This test case verifies that block devices can be successfully attached to and detached from a Fedora Xen DomU.
How to test
- Create a number of dummy files on your dom0 by running
$> for i in `seq 1 70` ; do dd if=/dev/zero of=/var/lib/xen/images/disk$i.dsk bs=1 count=1 seek=10G ; doneNote that this command will create sparse files, meaning that unless you write data to the disk, no actual disk space on your hard drive will be used.
- Create one very large dummy file on your dom0 by running
$> dd if=/dev/zero of=/var/lib/xen/images/bigdisk.dsk bs=1 count=1 seek=6TB
# From the dom0, attach one of the files to the F-11 domU <pre>$> virsh attach-disk f11 --driver file /var/lib/xen/images/disk1.dsk xvdb
- Inside the guest, run
$> fdisk /dev/xvdbYou should be able to partition the disk however you want, create a new filesystem on it, etc.
- From the dom0, disconnect the disk from the F-11 guest
$> virsh detach-disk f11 xvdb
- Download this File:Xen-domu-attach-disks.sh script to the dom0, and make it executable with
chmod +x Xen-domu-attach-disks.sh. This shell script attaches all 70 disks created above to the domU. You will probably have to modify this script to match your environment. Note that your dom0 must explicitly have support for this, so if your dom0 does not, this test will not work. Once you have modified the script appropriately, run it with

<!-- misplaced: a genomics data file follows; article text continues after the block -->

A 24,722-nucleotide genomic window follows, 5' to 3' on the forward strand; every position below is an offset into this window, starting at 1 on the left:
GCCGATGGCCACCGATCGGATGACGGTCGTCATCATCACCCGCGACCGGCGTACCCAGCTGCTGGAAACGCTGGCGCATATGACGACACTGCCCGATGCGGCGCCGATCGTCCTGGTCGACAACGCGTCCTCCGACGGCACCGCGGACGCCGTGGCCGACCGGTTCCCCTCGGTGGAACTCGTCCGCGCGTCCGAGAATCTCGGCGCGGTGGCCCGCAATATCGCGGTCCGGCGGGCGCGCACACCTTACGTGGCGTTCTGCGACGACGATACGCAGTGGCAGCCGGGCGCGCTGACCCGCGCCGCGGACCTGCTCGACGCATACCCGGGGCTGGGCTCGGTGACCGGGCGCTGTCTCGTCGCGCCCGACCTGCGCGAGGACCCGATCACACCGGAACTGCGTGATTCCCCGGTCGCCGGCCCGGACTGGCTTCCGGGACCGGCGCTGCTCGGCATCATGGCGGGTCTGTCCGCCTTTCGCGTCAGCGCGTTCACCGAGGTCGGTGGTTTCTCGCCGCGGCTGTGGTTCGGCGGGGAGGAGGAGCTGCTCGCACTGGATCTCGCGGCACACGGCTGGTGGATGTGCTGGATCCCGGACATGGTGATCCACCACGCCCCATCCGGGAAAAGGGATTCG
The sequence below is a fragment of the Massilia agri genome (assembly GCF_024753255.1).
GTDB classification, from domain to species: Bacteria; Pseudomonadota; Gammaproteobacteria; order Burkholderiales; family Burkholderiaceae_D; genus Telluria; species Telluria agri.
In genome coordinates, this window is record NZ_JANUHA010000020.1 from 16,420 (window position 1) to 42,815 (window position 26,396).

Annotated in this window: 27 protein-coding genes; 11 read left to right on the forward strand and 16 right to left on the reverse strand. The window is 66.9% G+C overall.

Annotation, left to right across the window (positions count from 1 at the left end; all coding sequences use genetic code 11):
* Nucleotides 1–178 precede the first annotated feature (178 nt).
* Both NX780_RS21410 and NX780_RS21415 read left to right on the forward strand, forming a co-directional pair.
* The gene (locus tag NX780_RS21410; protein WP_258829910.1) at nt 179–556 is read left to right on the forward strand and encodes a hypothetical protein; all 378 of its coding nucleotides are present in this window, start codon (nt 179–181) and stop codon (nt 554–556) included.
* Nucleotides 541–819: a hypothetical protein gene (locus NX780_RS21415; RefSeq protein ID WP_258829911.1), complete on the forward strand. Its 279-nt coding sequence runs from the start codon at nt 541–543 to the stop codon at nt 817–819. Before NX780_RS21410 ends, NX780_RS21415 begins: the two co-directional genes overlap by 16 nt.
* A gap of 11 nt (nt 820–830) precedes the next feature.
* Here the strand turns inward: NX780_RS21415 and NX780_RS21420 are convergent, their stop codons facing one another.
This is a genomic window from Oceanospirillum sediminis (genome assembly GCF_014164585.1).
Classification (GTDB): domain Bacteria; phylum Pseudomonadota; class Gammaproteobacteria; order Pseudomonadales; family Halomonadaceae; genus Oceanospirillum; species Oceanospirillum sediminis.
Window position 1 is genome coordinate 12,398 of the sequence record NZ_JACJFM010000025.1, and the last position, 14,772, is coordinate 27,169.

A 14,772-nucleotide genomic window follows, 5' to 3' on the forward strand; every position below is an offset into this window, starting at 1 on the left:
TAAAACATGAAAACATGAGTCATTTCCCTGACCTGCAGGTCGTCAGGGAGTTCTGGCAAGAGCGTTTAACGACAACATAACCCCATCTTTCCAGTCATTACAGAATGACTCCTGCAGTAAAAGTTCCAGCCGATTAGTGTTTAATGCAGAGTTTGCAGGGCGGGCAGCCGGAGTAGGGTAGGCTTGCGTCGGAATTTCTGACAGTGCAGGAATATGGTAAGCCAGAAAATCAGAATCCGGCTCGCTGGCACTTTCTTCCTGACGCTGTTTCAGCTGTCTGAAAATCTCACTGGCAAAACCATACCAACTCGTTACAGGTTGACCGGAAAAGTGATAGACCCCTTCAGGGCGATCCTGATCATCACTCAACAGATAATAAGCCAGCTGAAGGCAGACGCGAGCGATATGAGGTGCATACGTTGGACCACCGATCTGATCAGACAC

Xen-domu-attach-disks.shAll 70 disks should successfully attach to the F-11 domU.
- Download this File:Xen-domu-hugefile.sh script to the dom0, and make it executable with
chmod +x Xen-domu-hugefile.sh. This shell script attaches a simulated "huge" file (5TB) to the guest. Run the script
$> Xen-domu-hugefile.sh create f11to attach the huge file to the guest named "f11". Poke around inside the F-11 domU and make sure you can partition and use the 5TB disk. When you are finished, run
$> Xen-domu-hugefile.sh remove f11to clean up.
- The disks should be presented to the domU on attach-disk, and removed from the guest on detach-disk.
- The F-11 guest should be able to use the disks like any other piece of storage.